The International Union for the Conservation of Nature, which is the global authority on the status of the natural world and the measures needed to safeguard and is involved in data gathering and analysis, research, field projects, advocacy, and education. IUCN’s mission is to “influence, encourage and assist societies throughout the world to conserve nature and to ensure that any use of natural resources is equitable and ecologically sustainable”.
It regularly publishes details of which species are endangered and which aren’t. Atlantic bluefin tuna have been listed as endangered but in early September this assessment was downgraded to “of least concern” which means stocks are healthy. It also means that the possibility of a fully-fledged recreational fishery in UK waters has taken a step closer to reality.
Regular reader will know that we have been following the progress of bluefin for a number of years and our involvement in helping facilitate, and report on, the catch and release tagging programme (CHART) which is well underway having com¬menced on 16th August. Fifteen charter boats based in ports along the south coast have been targeting bluefins. So far, they’ve turned up in reasonable numbers, particularly Falmouth Bay, with sporadic show¬ings further up the channel.
The programme was preceded by a couple workshops held in Wey¬mouth and Falmouth designed to “tutor” the 15 skippers and their crew in the techniques required to safely hook up, fight and then recover the tuna to minimise, or eliminate any possibility of bycatch.
Nearly 100 fish had been tagged at this moment but more and more are coming up every week. We have also been learning a huge amount about the movements of these fish through observations of “busting”, hook ups, studying sonar logs and looking at satellite imaging of salinity and tempera¬ture changes in the waters of the Channel.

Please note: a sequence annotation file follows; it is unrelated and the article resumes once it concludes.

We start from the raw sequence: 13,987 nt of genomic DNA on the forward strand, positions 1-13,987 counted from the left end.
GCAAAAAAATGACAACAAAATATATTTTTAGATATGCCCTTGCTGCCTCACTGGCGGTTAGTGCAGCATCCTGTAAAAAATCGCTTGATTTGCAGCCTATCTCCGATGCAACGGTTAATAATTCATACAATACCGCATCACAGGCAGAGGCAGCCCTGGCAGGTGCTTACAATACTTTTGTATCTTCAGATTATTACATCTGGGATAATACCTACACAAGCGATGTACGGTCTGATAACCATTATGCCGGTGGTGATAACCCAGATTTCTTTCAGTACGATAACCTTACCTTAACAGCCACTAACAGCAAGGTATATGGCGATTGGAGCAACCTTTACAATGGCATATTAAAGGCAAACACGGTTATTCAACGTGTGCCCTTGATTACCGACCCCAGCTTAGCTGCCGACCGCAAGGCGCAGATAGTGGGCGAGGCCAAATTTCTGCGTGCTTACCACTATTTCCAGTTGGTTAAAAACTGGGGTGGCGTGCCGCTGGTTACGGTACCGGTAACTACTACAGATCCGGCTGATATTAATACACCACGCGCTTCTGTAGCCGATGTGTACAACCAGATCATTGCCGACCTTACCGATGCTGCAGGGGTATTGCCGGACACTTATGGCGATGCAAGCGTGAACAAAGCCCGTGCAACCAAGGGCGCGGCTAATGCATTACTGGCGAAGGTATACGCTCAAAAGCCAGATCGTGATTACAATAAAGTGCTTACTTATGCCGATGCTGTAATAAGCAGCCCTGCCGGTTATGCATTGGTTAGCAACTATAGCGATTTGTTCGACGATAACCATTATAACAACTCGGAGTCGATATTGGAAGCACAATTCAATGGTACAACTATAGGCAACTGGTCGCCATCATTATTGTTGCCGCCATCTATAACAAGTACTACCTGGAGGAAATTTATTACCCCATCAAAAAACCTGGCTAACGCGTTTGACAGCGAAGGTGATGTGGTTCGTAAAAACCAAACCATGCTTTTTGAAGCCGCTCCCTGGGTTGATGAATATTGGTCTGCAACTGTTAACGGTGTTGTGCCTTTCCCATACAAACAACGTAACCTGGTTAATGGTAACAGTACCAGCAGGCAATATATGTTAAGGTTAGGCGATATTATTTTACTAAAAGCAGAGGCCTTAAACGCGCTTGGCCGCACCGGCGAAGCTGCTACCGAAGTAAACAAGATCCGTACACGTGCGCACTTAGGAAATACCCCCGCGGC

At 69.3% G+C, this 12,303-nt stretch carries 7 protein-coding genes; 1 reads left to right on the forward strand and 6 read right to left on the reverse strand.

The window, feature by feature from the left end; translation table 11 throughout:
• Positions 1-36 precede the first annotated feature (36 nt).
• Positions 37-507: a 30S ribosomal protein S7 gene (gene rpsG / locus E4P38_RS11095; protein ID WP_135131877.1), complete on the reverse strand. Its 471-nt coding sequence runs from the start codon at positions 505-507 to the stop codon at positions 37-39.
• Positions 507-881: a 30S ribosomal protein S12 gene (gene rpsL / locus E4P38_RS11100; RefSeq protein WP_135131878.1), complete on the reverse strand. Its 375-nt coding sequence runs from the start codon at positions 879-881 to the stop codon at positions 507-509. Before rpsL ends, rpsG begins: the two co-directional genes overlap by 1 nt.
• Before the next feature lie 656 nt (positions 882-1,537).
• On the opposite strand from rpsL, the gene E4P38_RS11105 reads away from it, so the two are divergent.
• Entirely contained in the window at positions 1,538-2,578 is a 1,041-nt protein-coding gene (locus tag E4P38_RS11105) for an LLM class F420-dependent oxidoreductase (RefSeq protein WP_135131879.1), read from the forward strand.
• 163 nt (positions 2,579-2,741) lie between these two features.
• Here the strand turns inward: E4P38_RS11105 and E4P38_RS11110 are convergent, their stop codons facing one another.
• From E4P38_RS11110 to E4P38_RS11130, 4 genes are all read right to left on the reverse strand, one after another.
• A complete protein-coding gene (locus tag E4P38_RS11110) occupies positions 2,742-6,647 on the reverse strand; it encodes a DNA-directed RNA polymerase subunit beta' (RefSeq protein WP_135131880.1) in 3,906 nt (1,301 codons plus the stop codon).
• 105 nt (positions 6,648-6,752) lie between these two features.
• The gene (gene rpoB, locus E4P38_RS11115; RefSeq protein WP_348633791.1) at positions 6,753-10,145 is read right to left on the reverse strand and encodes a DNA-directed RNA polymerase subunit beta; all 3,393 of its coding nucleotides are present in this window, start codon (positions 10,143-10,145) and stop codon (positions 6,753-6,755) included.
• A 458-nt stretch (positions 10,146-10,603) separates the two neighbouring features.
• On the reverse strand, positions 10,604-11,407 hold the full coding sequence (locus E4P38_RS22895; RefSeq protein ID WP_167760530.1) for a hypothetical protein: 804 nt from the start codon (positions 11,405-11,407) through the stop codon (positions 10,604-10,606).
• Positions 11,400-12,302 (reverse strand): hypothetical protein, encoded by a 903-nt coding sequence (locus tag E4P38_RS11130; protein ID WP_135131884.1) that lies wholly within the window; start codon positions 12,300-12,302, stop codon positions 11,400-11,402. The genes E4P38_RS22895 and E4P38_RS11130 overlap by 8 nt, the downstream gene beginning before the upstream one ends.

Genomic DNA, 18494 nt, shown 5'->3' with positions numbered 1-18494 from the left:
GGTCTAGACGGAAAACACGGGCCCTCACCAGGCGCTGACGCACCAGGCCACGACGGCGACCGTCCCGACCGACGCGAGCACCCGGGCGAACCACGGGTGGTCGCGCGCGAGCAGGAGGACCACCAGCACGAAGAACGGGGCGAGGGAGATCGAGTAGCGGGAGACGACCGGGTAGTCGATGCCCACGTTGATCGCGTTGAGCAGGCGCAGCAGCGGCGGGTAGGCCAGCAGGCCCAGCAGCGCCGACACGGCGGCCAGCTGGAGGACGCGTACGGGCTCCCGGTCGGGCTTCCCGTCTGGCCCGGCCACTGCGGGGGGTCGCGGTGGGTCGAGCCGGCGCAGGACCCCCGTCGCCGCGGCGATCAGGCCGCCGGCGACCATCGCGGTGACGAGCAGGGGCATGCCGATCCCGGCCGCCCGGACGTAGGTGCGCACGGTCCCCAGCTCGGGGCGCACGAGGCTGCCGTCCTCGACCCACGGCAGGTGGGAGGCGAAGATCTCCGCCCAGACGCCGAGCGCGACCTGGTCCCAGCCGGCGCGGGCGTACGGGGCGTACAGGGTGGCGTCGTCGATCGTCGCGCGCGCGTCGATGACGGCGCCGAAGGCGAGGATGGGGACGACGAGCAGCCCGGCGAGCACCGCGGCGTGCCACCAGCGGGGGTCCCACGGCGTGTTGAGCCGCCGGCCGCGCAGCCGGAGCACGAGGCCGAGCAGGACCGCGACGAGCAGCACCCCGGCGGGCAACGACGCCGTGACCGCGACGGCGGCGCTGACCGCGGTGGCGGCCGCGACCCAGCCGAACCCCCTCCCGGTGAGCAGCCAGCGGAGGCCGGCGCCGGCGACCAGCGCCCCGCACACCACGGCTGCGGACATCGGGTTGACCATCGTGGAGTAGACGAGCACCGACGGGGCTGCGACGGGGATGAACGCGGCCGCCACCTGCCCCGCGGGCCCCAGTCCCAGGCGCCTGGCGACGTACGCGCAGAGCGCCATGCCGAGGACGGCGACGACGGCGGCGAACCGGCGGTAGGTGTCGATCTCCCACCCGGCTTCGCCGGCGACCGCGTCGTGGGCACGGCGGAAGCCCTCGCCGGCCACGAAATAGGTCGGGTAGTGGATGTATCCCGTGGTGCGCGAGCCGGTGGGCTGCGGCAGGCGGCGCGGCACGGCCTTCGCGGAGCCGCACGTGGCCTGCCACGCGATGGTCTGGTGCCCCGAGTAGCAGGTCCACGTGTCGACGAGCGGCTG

We have been out with three of the skippers involved, Steve Porter on True Blue (Falmouth), Sam Narbutt on Bluefin Charters (St Ives) and Chris Gill on Aquila (Mevagissey) and witnessed the catch tag and release of three of these amazing creatures. We’ll be reporting more fully on this in the November issue (once the 2021 programme has ended) plus, later in the autumn, we are producing a number of videos about CHART and catching bluefins so look lout for that.
In the meantime, I would say that fishing for these beasts is like nothing I’ve done before, the sheer power and majesty of a bluefin is unmatched by anything I’ve seen caught in British waters and I can’t wait until are full recreational fishery is sanctioned by DEFRA and opened up.
For more detailed information and go to www.bluefinuk.co.uk
There are fifteen skippers who’ve been selected via a process overseen by CEFAS’ procurement team based upon an extensive questionnaire. They will be located in 8 ports along the south coast from St Ives and Falmouth in Cornwall all the way to Rye in East Sussex. They are all very experienced skippers with a lot of years charter boat skippering under their belts.
Ross Parham. Spot On Charters
Steve George. Sandra.
Craig Hall. Deni Mai (Black Moon Sportfishing),
Nigel Hodge. Seawatch 1,
Steve Porter. True Blue Fishing
Murray Collings. Swallow II
Dan Margetts. Sowenna.
Steve Sweet. Amaretto IV.
Chris Gill. Aquilla.
Mark Jury. Fortuna Charters.
Kevin Lavis/Ricky Matthews.
07975 875073/07841 678297
Rob Thompson. South by South West.
Anthony Hill. Peganinna.
Sam Narbett. Bluefin Charters
15 Matt forrester, Silver Halo